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Journal of the Southern African Institute of Mining and Metallurgy

versão On-line ISSN 2411-9717
versão impressa ISSN 0038-223X

J. S. Afr. Inst. Min. Metall. vol.109 no.3 Johannesburg Mar. 2009




'Short-term gain for long-term pain' - how focusing on tactical issues can destroy long-term value



B.E. Hall

AMC Consultants Pty Ltd, Australia




Maximizing shareholder value has become a common aim for mining companies. This paper discusses the results of a number of studies developing strategic mine plans, covering a wide range of commodities, styles of mineralization, mining methods, and processing facilities, for single and multiple deposits. It has become evident that traditional methods and conventional wisdom often do not in fact achieve these goals. Operating policies at many mines ensure that shareholder value is not maximized. Changing the overall strategy can provide significant value gains.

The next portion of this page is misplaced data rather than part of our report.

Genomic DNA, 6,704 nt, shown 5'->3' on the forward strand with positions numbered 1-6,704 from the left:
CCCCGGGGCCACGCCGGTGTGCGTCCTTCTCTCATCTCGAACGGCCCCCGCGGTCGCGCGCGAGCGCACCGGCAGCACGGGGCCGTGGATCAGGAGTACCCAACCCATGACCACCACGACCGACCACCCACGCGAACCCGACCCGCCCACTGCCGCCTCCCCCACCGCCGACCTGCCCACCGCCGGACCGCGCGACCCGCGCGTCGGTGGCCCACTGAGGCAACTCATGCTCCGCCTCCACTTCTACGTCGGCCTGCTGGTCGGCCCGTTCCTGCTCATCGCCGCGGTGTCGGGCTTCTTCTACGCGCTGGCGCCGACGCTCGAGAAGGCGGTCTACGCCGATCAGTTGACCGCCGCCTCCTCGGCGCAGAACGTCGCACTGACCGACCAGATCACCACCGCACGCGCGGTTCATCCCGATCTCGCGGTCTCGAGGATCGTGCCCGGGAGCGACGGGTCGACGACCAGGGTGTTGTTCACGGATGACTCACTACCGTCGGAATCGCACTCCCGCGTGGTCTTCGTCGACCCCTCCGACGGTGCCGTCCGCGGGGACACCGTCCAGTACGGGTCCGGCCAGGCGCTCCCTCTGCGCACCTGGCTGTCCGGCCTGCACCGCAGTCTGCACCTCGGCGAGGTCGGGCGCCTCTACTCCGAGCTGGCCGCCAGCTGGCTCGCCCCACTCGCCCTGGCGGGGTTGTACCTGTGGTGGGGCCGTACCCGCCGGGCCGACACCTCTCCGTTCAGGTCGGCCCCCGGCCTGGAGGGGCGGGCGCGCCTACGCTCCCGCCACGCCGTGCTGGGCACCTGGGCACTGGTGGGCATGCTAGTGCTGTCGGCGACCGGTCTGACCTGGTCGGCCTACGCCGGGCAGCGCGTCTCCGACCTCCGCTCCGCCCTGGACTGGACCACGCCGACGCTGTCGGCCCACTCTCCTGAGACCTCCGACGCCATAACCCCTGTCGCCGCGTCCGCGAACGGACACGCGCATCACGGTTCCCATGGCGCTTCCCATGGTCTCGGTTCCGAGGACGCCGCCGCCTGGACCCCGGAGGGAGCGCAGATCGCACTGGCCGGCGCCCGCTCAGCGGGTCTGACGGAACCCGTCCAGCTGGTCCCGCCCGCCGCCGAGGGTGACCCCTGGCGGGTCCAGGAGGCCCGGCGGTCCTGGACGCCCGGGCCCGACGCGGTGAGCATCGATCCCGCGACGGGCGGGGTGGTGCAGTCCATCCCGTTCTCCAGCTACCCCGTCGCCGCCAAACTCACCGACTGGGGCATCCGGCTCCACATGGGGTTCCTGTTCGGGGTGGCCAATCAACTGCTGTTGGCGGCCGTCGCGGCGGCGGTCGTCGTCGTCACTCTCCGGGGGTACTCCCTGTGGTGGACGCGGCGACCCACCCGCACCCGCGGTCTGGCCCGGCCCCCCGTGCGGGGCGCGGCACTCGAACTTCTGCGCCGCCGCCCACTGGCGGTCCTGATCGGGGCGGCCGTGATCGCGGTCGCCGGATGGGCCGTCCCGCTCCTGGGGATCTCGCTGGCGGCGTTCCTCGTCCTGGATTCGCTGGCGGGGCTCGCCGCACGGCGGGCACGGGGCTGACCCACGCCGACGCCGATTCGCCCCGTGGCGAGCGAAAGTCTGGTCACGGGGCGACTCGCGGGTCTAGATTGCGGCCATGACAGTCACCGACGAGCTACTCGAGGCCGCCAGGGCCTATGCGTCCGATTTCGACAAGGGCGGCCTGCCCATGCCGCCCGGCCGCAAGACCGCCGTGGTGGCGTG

Typically, the new optimal plan involves a significant increase in the cutoff grade, at least in the earlier years. An increase in the underground development rate or open cut stripping rate is often associated with this, at least in the short term, to establish the new strategy. Cost minimization is found to be counter-productive.
Counter-intuitive plans are often found to be optimal. For example, optimal cutoffs for different parts of an underground mine may be significantly different, even if mineralisation and cost structures are similar. Sub-optimal strategies are also frequently found to have a significantly greater financial risk than optimal lans, which have been found in many cases to be relatively insensitive to changes in major value drivers, such as metal prices.
This paper shows how identifying and then operating within the framework of an optimal strategic plan can have substantial benefits over being continually driven by short-term tactical issues.



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